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Angela Ahrendts departure from Burberry to join Apple is all the rage at the moment. Business, tech and fashion commentators alike are all offering an opinion. The person on the street is fascinated by it too. I must confess, I find it one of the most interesting business stories of the year so far.

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And rightly so. It's big news. Burberry's transformation from chav-tastic ignominy to global super brand has been remarkable. Ahrendts, along with Creative Director Christopher Bailey deserve enormous credit. More than transforming the brand, they've built Burberry into a thriving business operationally - a digital presence to rival Nike, a logistical and supply-chain network to rival Amazon and a culture utterly devoted to a creative values based approach, much like the company Arhendts is joining, Apple. 

And it's this relentless focus on creativity that the best tech and fashion brands share, and why Arhendts represents a major coup for Apple. 

If a Burberry trench coat is the ultimate status symbol, then so is the iPhone. I wear one to look good and I use the other to organise my life and loves. But they both define a sense of aspiration for the user - I've made it, I'm part of an exclusive club. I'm cool, hip and with it.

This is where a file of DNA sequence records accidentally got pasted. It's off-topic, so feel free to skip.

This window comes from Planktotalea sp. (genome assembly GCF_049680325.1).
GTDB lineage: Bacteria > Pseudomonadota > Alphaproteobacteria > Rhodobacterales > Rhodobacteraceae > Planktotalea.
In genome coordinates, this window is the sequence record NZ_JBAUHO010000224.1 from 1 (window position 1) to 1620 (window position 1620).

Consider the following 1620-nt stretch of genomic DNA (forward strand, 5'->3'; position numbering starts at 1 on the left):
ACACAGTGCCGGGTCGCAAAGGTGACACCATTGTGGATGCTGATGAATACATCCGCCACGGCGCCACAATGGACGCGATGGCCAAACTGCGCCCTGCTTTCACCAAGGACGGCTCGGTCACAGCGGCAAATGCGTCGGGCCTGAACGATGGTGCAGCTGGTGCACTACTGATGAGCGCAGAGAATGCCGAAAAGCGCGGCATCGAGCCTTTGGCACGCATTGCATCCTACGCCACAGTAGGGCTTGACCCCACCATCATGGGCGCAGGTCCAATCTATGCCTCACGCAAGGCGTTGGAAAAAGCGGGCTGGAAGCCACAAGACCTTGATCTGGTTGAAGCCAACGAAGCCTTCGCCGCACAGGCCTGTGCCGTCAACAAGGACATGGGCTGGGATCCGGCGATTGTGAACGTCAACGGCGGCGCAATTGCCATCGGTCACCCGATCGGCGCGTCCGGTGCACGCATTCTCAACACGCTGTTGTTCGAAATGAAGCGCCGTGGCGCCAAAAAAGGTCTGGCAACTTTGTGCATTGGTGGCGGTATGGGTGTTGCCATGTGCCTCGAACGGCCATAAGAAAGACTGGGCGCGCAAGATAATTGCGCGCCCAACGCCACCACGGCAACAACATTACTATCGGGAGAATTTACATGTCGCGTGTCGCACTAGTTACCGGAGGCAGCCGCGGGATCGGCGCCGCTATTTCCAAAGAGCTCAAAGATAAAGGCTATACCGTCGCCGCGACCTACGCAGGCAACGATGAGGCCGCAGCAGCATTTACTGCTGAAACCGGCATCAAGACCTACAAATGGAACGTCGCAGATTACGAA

Apple has always understood the importance of creativity. At its core, it's not a tech business but an ideas one. It's risk-taking, entrepreneurial, famously stubborn and detail obsessed. It limits supply to generate bedlam. These are the traits that luxury fashion brands mastered long ago. 

Apple's famous product announcements - Keynotes - are more like catwalk shows at Paris fashion week than they are run-of-the-mill tech expos. 

Their retail presence has never been purely about selling, but creating dazzling experiences that allow consumers to engage with the brand and it's evangelists. Products are beautifully displayed for people to interact with. 

But whereas luxury fashion is about looking on in wonder, removed from the models, Apple has made the catwalk mass-market, open and accessible to everyone. The result is more retail sales per square foot than most luxury fashion could only dream of. 

The pressure will be on Arhendts to continue to transform Apple's retail operations, delivering significant growth and brand affinity. Her mastery of the Chinese market for Burberry could represent a great place for her to start at Apple.

One final point about Arhendts move is this. When Steve Jobs sadly passed, Apple lost a large part of its creative conscience. Decision-making at the company became more operational and rational. Some of the spark was lost. 

By bringing in leaders from the fashion industry, Apple is making a statement of intent - creativity matters at this company. It's what will keep us innovative, on-trend and exciting. And it's what will keep us flocking to buy their products in droves. 

Liam's thoughts on Angela Ahrendt's departure from Burberry to Apple were featured in the New York Times here.

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